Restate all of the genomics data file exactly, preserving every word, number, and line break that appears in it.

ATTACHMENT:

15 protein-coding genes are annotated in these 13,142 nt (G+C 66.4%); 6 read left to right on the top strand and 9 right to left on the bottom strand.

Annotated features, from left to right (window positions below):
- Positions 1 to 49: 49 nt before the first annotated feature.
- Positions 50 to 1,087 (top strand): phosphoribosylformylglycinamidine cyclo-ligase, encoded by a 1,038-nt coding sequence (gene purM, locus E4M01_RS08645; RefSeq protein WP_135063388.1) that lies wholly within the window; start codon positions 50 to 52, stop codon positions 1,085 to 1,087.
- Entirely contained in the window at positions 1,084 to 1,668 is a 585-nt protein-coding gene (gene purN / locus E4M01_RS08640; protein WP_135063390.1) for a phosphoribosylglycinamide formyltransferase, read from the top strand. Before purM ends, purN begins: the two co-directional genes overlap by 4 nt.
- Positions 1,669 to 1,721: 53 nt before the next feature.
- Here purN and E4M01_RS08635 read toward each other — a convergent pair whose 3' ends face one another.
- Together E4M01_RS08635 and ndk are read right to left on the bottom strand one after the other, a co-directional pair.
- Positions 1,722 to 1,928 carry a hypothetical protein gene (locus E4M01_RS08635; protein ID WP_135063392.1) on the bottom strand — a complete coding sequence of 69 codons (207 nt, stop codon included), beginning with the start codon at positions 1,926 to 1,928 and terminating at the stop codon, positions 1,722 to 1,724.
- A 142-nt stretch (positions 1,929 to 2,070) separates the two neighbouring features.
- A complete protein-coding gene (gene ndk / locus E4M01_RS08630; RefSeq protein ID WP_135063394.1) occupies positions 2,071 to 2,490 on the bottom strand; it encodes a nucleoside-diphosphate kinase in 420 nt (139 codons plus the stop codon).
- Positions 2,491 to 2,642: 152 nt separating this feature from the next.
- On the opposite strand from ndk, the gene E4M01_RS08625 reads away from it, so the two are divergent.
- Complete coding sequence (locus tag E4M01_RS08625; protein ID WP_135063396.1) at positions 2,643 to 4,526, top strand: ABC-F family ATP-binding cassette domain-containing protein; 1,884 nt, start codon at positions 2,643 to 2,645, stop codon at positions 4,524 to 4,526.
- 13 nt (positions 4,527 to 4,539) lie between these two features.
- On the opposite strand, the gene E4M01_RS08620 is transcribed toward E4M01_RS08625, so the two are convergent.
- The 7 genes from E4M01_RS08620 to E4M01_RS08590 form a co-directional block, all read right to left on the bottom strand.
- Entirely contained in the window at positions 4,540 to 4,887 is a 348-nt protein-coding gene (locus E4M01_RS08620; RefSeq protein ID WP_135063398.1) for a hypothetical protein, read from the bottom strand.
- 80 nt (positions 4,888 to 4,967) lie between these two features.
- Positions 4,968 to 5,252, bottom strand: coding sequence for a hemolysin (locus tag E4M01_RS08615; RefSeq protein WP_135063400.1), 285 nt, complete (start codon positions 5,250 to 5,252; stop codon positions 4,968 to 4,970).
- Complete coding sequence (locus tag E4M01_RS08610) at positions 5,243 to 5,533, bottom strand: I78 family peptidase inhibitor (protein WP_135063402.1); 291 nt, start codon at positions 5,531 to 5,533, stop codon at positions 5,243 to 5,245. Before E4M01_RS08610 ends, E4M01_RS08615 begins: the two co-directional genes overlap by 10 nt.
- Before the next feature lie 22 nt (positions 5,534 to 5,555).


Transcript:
15 protein-coding genes are annotated in these 13,142 nt (G+C 66.4%); 6 read left to right on the top strand and 9 right to left on the bottom strand.

Annotated features, from left to right (window positions below):
- Positions 1 to 49: 49 nt before the first annotated feature.
- Positions 50 to 1,087 (top strand): phosphoribosylformylglycinamidine cyclo-ligase, encoded by a 1,038-nt coding sequence (gene purM, locus E4M01_RS08645; RefSeq protein WP_135063388.1) that lies wholly within the window; start codon positions 50 to 52, stop codon positions 1,085 to 1,087.
- Entirely contained in the window at positions 1,084 to 1,668 is a 585-nt protein-coding gene (gene purN / locus E4M01_RS08640; protein WP_135063390.1) for a phosphoribosylglycinamide formyltransferase, read from the top strand. Before purM ends, purN begins: the two co-directional genes overlap by 4 nt.
- Positions 1,669 to 1,721: 53 nt before the next feature.
- Here purN and E4M01_RS08635 read toward each other — a convergent pair whose 3' ends face one another.
- Together E4M01_RS08635 and ndk are read right to left on the bottom strand one after the other, a co-directional pair.
- Positions 1,722 to 1,928 carry a hypothetical protein gene (locus E4M01_RS08635; protein ID WP_135063392.1) on the bottom strand — a complete coding sequence of 69 codons (207 nt, stop codon included), beginning with the start codon at positions 1,926 to 1,928 and terminating at the stop codon, positions 1,722 to 1,724.
- A 142-nt stretch (positions 1,929 to 2,070) separates the two neighbouring features.
- A complete protein-coding gene (gene ndk / locus E4M01_RS08630; RefSeq protein ID WP_135063394.1) occupies positions 2,071 to 2,490 on the bottom strand; it encodes a nucleoside-diphosphate kinase in 420 nt (139 codons plus the stop codon).
- Positions 2,491 to 2,642: 152 nt separating this feature from the next.
- On the opposite strand from ndk, the gene E4M01_RS08625 reads away from it, so the two are divergent.
- Complete coding sequence (locus tag E4M01_RS08625; protein ID WP_135063396.1) at positions 2,643 to 4,526, top strand: ABC-F family ATP-binding cassette domain-containing protein; 1,884 nt, start codon at positions 2,643 to 2,645, stop codon at positions 4,524 to 4,526.
- 13 nt (positions 4,527 to 4,539) lie between these two features.
- On the opposite strand, the gene E4M01_RS08620 is transcribed toward E4M01_RS08625, so the two are convergent.
- The 7 genes from E4M01_RS08620 to E4M01_RS08590 form a co-directional block, all read right to left on the bottom strand.
- Entirely contained in the window at positions 4,540 to 4,887 is a 348-nt protein-coding gene (locus E4M01_RS08620; RefSeq protein ID WP_135063398.1) for a hypothetical protein, read from the bottom strand.
- 80 nt (positions 4,888 to 4,967) lie between these two features.
- Positions 4,968 to 5,252, bottom strand: coding sequence for a hemolysin (locus tag E4M01_RS08615; RefSeq protein WP_135063400.1), 285 nt, complete (start codon positions 5,250 to 5,252; stop codon positions 4,968 to 4,970).
- Complete coding sequence (locus tag E4M01_RS08610) at positions 5,243 to 5,533, bottom strand: I78 family peptidase inhibitor (protein WP_135063402.1); 291 nt, start codon at positions 5,531 to 5,533, stop codon at positions 5,243 to 5,245. Before E4M01_RS08610 ends, E4M01_RS08615 begins: the two co-directional genes overlap by 10 nt.
- Before the next feature lie 22 nt (positions 5,534 to 5,555).